Billionaire Warren Buffett on helping the poor: 'A rich family does not leave people behind' 

Warren Buffett.
David A. Grogan | CNBC

In the U.S., we live in a market economy, says Warren Buffett.

And in such an economy, thanks to his investing prowess, Buffett, CEO and Chairman of holding company Berkshire Hathaway, is currently the third richest person in the world, worth $86.6 billion according to Forbes. He has such a nose for investing he has earned the nickname, "Oracle of Omaha," after the town in Nebraska from which he hails.

But what if money were only awarded for some other measure – like sports ability, for example? Buffett says he would be in trouble.

"If this was a sports economy, I'd starve to death. You could give me six hours of training every day and I could practice at night… And I wouldn't be any good," Buffett told CNN's Poppy Harlow at a charity lunch hosted at Smith & Wollensky steakhouse in New York City on Thursday. Buffett uses the hypothetical to make a point: "Your skills fit a market economy," he told Harlow, "my skills fit a market economy. Not everybody's do."

For those whose skills don't fit, it can mean financial struggle — and it's the job of the most successful and the government in a market economy to do something about that, he said. 

"We want a market economy, but a rich family does not leave people behind," Buffett explained.

He's made the point before. "Everything should be devoted initially to getting greater productivity," said Buffett at Columbia University in 2017. "But people who fall by the wayside, through no fault of their own, as the goose lays more golden eggs, should still get a chance to participate in that prosperity. And that is where government comes in."

For example, the evolving economy "doesn't benefit the steelworker maybe in Ohio," Buffett on PBS Newshour in 2017. "And that's the problem that has to be addressed, because when you have something that's good for society, but terribly harmful for given individuals, we have got to make sure those individuals are taken care of."

On Thursday, Buffett (again) recommended updating the earned income tax credit, which is a tax benefit that helps those who are working but not earning much.

"The Earned Income Tax Credit, EITC or EIC, is a benefit for working people with low to moderate income. To qualify, you must meet certain requirements and file a tax return, even if you do not owe any tax or are not required to file. EITC reduces the amount of tax you owe and may give you a refund," according to the Internal Revenue Service.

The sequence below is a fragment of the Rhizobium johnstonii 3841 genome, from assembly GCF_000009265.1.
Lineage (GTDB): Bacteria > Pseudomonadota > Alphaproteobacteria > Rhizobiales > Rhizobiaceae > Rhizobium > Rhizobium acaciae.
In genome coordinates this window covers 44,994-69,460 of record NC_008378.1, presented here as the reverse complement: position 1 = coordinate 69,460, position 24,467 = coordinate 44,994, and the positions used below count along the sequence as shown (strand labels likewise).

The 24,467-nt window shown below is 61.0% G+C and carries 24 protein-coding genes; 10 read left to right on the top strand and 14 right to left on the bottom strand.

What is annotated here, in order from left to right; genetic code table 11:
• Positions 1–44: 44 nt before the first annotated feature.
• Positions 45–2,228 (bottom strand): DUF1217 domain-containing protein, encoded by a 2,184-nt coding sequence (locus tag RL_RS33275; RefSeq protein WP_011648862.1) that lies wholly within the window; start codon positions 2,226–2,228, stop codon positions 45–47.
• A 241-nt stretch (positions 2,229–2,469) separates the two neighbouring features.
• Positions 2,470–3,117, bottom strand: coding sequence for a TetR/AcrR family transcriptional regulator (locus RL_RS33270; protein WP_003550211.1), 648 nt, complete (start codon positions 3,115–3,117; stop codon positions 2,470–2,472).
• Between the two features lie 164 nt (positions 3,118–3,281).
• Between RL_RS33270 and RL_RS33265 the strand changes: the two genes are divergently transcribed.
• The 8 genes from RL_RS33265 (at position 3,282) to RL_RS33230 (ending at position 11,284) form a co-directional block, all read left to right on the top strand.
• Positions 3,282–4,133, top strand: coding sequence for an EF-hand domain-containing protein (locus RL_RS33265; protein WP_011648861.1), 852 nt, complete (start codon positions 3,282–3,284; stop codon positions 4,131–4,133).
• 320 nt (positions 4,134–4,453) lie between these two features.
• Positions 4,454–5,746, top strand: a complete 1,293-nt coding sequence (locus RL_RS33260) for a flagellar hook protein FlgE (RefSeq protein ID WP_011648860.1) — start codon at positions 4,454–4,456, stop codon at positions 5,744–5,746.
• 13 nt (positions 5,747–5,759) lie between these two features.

"I think we could reform and expand the Earned Income Tax Credit," Buffett said. "People don't need a minimum wage, they need a maximum amount of cash in their pocket and the earned income tax credit rewards those who work but they also help the person whose skills don't fit a market economy."

In addition to recommending the government play an active role in wealth redistribution, Buffett does his personal part via philanthropy.

Billionaire Warren Buffett says 'the real problem' with the US economy is people like him
Billionaire Warren Buffett says 'the real problem' with the US economy is people like him

Harlow interviewed Buffett on his 88th birthday, the same day he dined at Manhattan, New York steakhouse Smith & Wollensky with the winner of his annual charity lunch auction, which this year raised $3.3 million for the Glide foundation

But the lunch is only a fragment of Buffett's charitable efforts.

Along with billionaire Bill Gates, Buffett co-founded The Giving Pledge, a public call for billionaires to give away more than half their wealth.

Even though many benefit from America's market economy, Buffett told Harlow "a disproportionately low number" of Wall Street billionaires have taken his pledge compared to other sectors.

Buffett says another group that is "generally are less inclined" to give away their money is what he calls "the inheritors."

"[T]hey feel they are breaking a covenant that their grandfather gave it to their father and their father gave it to them, so they don't feel like they should," said Buffett. "It's tough if it's all tied up in a family business, too."

Still, Buffett doesn't think they should keep it; instead, those who are lucky enough to have a fortune should help others who aren't.

"A lot of what was determined about us was the moment we were born…where we were born, who we were born to, I mean your zip code really is important in determining your future and … I've been lucky. You've been lucky. Most of our friends have been lucky...and a lot of people aren't lucky," said Buffett.

See also:

Warren Buffett explains how his late wife convinced him to raise money for a church in a rough part of San Francisco
Warren Buffett explains how his late wife convinced him to raise money for a church in a rough part of San Francisco